MANILA – The United States has vowed to continue working with the Philippines in the fight against human trafficking as the Philippines kept its Tier 1 ranking in the US Department of State’s 2020 Trafficking in Persons Report.
“The Philippines was again recognized with a Tier 1 ranking in the 2020 Trafficking in Persons Report. The United States will continue to work with the Philippine government and local partners to prevent and protect vulnerable groups from trafficking and other forms of exploitation,” the US Embassy in Manila said in a statement.
The Philippine Embassy in Washington DC said the ranking shows the Philippines’ seriousness in combating all forms of human trafficking, pointing out that the country has retained its Tier 1 ranking for 5 years.
“For the fifth year in a row, the US has recognized the relentless and comprehensive efforts of the Philippines to prevent TIP, protect the victims, and prosecute the perpetrators of this heinous crime,” the Philippine Embassy said, adding that the Philippines would continue to promote the welfare and protect the rights of migrant workers.
“We remain fully committed to working with domestic and international partners, including the US, in addressing this global concern. In this context, the Philippines shall continue to engage with both labor-sending but more importantly labor-receiving countries in promoting the welfare and protecting the rights of migrant workers everywhere,” the Philippine Embassy said.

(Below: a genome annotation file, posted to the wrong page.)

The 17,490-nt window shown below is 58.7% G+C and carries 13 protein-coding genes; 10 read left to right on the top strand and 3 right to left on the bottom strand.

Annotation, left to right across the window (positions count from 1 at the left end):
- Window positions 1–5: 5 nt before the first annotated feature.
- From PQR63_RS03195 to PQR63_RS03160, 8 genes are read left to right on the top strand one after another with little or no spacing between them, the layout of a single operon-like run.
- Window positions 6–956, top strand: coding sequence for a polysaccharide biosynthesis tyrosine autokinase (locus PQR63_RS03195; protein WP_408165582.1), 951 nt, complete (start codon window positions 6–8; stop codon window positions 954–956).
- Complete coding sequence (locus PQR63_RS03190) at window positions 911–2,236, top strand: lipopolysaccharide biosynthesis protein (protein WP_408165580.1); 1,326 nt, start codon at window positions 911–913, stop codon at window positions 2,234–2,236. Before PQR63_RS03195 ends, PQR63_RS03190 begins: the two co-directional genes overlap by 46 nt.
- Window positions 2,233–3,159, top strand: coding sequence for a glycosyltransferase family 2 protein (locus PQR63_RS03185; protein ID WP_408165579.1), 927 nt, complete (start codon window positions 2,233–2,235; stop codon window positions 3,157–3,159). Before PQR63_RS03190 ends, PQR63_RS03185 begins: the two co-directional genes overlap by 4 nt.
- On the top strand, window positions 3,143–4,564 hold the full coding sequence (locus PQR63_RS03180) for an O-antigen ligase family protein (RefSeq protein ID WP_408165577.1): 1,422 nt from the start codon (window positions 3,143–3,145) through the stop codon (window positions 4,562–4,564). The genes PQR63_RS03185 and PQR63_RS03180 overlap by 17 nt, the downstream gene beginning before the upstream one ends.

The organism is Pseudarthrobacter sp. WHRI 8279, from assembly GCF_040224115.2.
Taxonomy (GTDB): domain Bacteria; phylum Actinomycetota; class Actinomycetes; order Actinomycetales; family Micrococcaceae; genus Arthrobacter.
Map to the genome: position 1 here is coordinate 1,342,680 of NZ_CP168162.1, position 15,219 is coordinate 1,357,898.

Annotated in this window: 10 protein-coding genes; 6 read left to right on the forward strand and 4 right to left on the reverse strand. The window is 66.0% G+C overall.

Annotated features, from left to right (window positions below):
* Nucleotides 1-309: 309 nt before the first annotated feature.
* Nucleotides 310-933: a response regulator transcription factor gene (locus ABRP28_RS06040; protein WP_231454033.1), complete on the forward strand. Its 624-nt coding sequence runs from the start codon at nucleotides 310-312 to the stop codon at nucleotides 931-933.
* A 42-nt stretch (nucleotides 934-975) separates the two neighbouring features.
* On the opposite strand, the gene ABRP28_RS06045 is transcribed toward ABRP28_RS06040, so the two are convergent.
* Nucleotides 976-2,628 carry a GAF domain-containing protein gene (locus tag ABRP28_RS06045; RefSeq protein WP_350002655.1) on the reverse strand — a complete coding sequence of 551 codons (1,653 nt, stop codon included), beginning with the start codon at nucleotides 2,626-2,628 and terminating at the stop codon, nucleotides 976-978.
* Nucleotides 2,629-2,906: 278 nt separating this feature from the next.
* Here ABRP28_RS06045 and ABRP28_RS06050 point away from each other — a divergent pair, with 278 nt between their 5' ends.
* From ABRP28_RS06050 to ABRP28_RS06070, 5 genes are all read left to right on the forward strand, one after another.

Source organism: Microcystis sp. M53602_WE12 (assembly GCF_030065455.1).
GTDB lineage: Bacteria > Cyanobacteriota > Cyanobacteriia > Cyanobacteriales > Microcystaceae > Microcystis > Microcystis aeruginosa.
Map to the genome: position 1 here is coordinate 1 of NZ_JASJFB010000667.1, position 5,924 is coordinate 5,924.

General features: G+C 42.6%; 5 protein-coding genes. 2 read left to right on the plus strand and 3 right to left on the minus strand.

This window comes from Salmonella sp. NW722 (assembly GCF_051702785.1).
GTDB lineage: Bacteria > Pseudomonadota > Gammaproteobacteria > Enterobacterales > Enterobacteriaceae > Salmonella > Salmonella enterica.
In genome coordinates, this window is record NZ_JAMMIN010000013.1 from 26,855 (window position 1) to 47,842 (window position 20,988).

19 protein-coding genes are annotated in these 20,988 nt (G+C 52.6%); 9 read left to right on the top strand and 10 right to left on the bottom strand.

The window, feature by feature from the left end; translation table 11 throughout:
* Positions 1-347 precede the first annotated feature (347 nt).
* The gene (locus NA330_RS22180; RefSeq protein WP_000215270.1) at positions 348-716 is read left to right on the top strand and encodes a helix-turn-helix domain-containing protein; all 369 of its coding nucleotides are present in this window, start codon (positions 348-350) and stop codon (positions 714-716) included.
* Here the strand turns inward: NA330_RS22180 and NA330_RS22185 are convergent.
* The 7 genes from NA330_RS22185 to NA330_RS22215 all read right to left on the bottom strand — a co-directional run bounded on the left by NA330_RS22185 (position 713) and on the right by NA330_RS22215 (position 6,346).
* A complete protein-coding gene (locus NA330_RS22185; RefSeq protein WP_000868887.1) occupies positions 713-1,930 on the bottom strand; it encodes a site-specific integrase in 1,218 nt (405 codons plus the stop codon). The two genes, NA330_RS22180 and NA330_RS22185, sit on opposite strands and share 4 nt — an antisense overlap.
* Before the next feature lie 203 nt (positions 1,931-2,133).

The 2020 Trafficking in Persons Report said the government of the Philippines “fully meets the minimum standards for the elimination of trafficking,” adding it “continued to demonstrate serious and sustained efforts during the reporting period,” thus keeping its Tier 1 ranking.
The Report cited improvement in the coordination of services for returning Filipino migrant workers who were victims of trafficking overseas; convicting and punishing traffickers, including an official complicit in sex trafficking and labor traffickers; increasing assistance to survivors who provide testimony; and increasing the use of prosecution procedures that reduce the potential for further harm to trafficking victims.
The report, however, also cited shortcomings, particularly in the prosecution of those involved in human trafficking.
“Although the government meets the minimum standards, it did not vigorously investigate and prosecute officials allegedly involved in trafficking crimes, consistently criminally prosecute fraudulent recruiters and other labor traffickers, or increase support for specialized protection and assistance services for child victims of cyber-facilitated sex trafficking," it said.
Community reintegration services, including trauma-informed care, employment training, and job placement for survivors also remained inadequate,” it said.